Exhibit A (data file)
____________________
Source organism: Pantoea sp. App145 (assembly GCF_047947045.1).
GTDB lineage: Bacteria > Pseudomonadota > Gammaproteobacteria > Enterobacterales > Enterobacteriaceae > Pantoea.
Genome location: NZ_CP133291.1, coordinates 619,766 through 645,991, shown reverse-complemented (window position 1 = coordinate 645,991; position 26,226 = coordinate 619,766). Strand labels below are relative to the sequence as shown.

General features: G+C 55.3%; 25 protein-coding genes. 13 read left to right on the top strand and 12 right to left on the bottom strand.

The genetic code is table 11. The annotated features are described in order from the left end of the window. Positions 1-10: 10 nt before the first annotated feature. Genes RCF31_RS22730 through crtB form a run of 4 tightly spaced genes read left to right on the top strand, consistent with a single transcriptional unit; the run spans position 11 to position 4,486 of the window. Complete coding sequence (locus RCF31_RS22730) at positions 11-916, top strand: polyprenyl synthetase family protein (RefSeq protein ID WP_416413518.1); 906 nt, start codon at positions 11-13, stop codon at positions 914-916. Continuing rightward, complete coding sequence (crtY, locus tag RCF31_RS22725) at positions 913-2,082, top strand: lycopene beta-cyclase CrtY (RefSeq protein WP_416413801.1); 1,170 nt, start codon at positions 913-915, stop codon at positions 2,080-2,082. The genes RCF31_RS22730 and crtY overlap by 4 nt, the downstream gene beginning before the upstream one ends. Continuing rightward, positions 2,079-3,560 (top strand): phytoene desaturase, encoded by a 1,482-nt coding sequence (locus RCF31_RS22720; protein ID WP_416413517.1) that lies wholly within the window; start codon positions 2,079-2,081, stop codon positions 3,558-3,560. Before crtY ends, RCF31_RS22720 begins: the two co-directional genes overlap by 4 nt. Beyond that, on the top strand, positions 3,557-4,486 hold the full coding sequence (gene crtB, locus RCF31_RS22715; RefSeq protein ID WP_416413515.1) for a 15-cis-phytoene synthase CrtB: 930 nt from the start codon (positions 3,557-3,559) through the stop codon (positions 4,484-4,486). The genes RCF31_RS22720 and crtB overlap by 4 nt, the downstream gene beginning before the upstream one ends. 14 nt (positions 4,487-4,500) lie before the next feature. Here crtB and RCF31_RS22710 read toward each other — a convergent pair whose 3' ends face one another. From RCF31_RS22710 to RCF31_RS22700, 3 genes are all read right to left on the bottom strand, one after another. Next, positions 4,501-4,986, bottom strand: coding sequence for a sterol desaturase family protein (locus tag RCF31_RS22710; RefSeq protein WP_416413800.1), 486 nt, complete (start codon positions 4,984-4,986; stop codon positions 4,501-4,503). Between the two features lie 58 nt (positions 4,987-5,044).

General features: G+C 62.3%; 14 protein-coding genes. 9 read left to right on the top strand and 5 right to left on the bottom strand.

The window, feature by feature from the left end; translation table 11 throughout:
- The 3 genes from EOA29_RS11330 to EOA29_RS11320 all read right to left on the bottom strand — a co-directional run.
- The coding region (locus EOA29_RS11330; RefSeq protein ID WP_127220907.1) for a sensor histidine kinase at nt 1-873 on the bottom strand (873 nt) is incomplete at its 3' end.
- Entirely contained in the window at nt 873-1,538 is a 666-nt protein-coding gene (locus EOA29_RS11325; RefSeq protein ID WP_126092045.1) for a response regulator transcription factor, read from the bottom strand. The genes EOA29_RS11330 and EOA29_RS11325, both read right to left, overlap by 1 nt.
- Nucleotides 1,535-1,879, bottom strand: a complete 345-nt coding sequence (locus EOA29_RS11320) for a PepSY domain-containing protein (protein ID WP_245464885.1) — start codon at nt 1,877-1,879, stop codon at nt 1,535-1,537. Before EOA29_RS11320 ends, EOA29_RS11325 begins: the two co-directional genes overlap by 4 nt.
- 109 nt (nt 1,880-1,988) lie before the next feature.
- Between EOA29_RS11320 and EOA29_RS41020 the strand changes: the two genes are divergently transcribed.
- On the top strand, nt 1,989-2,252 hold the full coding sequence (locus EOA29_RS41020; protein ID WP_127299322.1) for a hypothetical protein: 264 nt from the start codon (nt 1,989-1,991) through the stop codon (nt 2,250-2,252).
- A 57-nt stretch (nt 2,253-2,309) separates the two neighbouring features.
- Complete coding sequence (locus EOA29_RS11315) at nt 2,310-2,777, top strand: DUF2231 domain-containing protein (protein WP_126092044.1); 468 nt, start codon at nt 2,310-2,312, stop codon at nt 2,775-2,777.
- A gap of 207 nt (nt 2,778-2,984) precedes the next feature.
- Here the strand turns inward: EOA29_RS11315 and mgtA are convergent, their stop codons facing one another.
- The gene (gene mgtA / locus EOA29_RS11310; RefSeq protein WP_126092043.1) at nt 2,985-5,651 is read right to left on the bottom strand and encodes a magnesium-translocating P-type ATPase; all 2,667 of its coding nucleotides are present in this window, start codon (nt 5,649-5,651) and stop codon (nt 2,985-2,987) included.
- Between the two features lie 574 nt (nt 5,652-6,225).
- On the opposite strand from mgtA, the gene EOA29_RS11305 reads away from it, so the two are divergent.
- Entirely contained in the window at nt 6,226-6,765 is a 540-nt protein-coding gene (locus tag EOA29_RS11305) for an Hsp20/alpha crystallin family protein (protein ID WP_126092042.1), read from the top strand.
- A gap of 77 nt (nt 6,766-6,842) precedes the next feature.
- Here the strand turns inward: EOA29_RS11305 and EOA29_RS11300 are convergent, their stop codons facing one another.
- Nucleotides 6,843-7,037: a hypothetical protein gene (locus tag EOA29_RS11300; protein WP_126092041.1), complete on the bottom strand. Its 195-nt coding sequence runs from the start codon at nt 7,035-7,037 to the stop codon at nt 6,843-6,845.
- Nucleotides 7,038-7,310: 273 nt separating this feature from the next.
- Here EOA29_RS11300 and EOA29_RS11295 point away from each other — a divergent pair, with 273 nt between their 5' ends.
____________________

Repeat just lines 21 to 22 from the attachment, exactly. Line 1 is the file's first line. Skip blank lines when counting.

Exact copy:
- On the opposite strand from mgtA, the gene EOA29_RS11305 reads away from it, so the two are divergent.
- Entirely contained in the window at nt 6,226-6,765 is a 540-nt protein-coding gene (locus tag EOA29_RS11305) for an Hsp20/alpha crystallin family protein (protein ID WP_126092042.1), read from the top strand.